After reading all my recaps to my family and showing them my posts and commemoratives and explaining about Gary and hearts across Australia, I no longer felt embarrassed or ashamed of myself, I had to hold back tears as my uncle and aunt said said that they were really proud of what I had done to try and change my life one step at a time and how I come a long way over the last six years where I made a complete fool of myself in front of my whole family at a reunion as I had hit rock bottom. I told them that I had never been so ashamed, the person i upset most was my uncle that I really looked up too, it was his big night his 60th birthday and I will never forget the look of disappointment on his face he was really let down I could see it in his eyes and never wanted to hurt anyone like that eva again. This was the moment I realised I needed to change.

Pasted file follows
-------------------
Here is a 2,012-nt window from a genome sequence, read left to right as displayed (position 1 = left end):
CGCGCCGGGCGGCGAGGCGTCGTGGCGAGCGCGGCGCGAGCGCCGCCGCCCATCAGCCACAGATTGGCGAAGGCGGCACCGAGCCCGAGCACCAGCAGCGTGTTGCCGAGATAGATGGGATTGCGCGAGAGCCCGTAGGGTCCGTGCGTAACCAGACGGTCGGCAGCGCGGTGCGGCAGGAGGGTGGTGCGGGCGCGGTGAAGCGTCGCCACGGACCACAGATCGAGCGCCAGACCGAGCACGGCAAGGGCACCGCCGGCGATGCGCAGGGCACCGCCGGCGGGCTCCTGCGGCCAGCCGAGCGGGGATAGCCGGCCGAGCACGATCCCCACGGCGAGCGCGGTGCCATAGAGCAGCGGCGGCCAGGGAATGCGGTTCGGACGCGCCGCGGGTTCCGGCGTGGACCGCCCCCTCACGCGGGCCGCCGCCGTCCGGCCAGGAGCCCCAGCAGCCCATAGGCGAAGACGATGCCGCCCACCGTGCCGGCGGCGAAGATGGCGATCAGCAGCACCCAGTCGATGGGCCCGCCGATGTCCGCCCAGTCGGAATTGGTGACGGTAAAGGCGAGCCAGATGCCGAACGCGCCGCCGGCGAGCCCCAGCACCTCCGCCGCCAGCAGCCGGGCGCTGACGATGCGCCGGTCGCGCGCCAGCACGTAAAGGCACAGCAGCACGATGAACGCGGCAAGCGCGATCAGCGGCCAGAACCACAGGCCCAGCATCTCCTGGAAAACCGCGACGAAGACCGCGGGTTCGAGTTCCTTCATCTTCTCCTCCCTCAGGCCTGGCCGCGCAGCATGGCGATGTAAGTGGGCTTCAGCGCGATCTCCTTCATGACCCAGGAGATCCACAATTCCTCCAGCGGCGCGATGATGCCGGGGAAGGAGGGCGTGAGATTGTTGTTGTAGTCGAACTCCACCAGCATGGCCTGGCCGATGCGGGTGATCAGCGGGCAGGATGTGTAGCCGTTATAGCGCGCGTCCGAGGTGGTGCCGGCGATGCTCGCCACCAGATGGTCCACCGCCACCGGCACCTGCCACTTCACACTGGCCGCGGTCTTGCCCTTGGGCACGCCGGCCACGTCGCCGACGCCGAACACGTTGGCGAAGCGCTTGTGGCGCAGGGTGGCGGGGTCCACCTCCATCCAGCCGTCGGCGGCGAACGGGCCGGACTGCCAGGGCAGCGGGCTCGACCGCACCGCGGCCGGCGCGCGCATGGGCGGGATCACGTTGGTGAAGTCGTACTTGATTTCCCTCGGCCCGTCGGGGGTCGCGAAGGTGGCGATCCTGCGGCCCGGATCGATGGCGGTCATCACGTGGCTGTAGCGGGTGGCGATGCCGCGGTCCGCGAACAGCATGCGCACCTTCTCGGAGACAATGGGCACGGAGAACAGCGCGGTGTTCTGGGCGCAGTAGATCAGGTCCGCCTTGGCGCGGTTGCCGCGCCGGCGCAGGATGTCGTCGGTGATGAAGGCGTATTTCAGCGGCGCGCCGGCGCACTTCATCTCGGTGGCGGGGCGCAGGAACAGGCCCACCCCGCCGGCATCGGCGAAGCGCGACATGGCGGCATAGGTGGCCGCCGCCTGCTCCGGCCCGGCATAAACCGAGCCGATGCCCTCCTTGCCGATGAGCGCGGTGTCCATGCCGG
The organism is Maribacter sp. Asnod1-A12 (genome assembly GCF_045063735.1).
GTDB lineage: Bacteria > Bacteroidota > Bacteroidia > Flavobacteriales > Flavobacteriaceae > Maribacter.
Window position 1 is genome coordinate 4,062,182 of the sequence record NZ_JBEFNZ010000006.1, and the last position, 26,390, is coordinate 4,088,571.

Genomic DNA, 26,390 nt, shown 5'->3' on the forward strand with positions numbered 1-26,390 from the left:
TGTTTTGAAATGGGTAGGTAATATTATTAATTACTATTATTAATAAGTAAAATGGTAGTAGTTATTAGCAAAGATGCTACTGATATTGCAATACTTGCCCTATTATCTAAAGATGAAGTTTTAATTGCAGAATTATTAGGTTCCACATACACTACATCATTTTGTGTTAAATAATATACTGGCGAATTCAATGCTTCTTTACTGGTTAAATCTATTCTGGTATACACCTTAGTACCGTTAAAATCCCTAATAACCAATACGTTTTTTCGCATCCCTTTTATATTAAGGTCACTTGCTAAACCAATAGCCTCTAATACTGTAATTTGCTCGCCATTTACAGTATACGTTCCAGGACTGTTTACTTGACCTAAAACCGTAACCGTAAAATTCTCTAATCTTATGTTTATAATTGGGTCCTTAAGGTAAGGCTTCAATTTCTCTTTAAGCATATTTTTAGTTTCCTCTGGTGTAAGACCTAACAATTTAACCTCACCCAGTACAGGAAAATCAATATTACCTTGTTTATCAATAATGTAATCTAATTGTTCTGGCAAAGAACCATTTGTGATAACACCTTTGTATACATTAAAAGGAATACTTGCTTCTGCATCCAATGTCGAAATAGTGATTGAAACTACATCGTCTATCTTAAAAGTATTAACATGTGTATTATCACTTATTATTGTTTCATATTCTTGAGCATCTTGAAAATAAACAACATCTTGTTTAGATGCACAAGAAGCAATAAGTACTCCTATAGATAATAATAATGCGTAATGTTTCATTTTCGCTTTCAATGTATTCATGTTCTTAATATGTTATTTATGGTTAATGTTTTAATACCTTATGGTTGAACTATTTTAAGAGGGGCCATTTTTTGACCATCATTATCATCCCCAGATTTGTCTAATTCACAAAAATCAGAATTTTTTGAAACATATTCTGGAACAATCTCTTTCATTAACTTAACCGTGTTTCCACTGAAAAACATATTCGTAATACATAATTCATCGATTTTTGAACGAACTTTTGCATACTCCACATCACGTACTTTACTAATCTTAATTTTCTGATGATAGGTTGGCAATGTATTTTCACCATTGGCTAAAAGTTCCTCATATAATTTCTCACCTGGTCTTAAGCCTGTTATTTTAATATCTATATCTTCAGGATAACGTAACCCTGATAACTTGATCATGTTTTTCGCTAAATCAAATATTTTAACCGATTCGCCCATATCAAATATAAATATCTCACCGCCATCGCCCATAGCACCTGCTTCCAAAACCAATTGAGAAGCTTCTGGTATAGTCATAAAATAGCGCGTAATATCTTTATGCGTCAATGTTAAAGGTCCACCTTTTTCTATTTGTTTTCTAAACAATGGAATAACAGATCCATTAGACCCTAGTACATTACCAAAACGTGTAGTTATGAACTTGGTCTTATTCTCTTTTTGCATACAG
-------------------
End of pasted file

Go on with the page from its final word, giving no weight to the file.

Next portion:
I have since been in contact with him too to apologise for the past and he too is proud of me giving up the drugs and deciding to make a change, as well as my running achievements, he told me he had been following my journey on Facebook I found out as it was while I was training for the world masters when I spoke to him for the first time since his birthday many years beforehand, I sent him a picture of me in my Australian uniform and told him that I wanted to try to make up for letting everyone down in the past he was the main reason. I thought that the way I’d let them all down that there would be no recovering from. I had always been distant from my extended family and I must say I greatly underestimated them as they are no way as judgmental as I thought, they just didn’t agree with what I was doing to myself,and with drugs I stayed away as I just didn’t have much in common. I missed a lot of moments we could have had together, because I had this stupid mentality. I’m extremely lucky that I have a really forgiving and understanding family and after talking for ages and making up for lost time and feeling the love again as I departed they told me to take care of myself and that I didn’t have to try kill myself pushing across Australia in order to win approval from anyone and no matter what to take care of myself.)